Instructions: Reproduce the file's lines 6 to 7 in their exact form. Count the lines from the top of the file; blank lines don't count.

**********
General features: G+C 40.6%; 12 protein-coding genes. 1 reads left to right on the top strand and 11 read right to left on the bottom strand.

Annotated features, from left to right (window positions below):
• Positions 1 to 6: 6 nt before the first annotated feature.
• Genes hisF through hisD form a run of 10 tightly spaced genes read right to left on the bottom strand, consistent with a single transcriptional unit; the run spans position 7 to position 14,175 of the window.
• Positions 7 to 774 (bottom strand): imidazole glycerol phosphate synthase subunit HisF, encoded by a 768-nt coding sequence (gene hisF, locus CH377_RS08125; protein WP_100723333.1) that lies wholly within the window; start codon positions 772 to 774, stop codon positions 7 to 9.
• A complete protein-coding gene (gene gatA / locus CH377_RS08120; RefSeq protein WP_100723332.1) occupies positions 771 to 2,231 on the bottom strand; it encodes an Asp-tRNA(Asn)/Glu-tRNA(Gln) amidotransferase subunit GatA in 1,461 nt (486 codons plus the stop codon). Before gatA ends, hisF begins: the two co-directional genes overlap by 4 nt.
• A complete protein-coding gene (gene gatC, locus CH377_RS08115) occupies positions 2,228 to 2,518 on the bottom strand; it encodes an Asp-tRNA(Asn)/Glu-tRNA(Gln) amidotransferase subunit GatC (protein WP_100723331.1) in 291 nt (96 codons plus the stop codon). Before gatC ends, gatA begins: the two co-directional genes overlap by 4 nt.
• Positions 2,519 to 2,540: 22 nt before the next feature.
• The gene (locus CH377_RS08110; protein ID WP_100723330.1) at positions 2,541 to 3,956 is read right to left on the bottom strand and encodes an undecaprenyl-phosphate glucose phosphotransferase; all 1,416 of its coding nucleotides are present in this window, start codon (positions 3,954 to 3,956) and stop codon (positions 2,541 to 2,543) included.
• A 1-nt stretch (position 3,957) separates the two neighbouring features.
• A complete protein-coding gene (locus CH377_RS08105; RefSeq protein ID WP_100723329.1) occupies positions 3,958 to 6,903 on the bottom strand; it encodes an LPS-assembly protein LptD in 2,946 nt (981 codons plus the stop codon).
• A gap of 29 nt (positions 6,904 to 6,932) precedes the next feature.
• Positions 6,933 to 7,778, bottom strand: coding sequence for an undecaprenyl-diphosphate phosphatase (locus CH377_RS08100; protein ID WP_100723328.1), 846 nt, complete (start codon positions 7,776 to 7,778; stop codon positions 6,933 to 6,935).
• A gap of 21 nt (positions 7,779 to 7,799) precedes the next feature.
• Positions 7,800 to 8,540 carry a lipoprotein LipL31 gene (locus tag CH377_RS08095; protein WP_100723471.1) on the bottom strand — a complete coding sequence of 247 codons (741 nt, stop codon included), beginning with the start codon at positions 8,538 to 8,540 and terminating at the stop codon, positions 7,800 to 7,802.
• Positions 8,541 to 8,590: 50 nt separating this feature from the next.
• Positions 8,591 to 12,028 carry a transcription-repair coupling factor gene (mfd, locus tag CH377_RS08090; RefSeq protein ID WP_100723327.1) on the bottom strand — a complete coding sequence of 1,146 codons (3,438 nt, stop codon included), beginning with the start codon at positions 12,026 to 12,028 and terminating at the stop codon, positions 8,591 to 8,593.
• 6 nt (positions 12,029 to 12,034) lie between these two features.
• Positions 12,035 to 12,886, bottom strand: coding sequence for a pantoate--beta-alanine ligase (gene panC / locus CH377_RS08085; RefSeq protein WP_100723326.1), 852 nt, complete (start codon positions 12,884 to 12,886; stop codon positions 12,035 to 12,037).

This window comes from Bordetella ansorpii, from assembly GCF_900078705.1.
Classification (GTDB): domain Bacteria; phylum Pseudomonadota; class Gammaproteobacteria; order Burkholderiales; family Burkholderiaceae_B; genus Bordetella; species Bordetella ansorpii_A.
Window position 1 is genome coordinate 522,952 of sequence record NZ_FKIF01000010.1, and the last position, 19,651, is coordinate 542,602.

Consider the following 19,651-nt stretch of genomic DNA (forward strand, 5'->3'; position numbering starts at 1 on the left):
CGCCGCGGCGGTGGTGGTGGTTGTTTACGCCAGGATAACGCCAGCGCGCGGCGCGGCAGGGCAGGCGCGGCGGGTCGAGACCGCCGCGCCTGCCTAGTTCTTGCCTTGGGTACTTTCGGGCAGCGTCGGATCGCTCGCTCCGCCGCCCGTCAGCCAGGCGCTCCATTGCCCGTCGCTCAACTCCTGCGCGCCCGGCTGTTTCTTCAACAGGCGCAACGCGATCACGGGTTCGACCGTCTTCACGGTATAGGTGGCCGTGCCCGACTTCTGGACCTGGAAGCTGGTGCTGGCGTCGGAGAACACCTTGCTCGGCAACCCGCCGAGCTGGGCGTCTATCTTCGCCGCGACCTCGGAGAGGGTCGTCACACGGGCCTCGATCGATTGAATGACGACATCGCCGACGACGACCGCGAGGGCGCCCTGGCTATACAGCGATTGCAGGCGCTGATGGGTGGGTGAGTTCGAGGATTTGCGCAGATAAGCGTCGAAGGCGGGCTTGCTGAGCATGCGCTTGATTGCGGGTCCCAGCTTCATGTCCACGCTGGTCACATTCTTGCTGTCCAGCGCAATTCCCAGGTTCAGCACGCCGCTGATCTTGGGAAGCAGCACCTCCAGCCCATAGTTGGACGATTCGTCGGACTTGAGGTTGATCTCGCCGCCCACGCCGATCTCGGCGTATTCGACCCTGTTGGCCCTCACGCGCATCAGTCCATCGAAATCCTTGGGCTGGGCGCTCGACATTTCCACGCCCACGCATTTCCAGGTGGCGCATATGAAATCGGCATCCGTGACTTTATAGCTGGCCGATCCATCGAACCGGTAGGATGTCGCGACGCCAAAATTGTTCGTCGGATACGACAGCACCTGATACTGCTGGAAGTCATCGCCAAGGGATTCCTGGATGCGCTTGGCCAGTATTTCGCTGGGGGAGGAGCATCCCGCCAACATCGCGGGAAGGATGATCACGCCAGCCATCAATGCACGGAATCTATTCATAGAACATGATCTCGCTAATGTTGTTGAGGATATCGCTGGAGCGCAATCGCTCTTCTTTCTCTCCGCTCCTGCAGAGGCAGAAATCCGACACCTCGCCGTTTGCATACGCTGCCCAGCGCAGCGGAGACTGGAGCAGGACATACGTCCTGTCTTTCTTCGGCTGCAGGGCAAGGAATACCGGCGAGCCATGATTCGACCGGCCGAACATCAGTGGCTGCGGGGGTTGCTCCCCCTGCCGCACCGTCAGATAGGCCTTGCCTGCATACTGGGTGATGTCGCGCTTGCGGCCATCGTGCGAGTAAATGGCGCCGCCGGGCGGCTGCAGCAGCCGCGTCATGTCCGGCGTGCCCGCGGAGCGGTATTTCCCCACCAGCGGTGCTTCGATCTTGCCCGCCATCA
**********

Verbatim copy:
• A complete protein-coding gene (gene gatA / locus CH377_RS08120; RefSeq protein WP_100723332.1) occupies positions 771 to 2,231 on the bottom strand; it encodes an Asp-tRNA(Asn)/Glu-tRNA(Gln) amidotransferase subunit GatA in 1,461 nt (486 codons plus the stop codon). Before gatA ends, hisF begins: the two co-directional genes overlap by 4 nt.
• A complete protein-coding gene (gene gatC, locus CH377_RS08115) occupies positions 2,228 to 2,518 on the bottom strand; it encodes an Asp-tRNA(Asn)/Glu-tRNA(Gln) amidotransferase subunit GatC (protein WP_100723331.1) in 291 nt (96 codons plus the stop codon). Before gatC ends, gatA begins: the two co-directional genes overlap by 4 nt.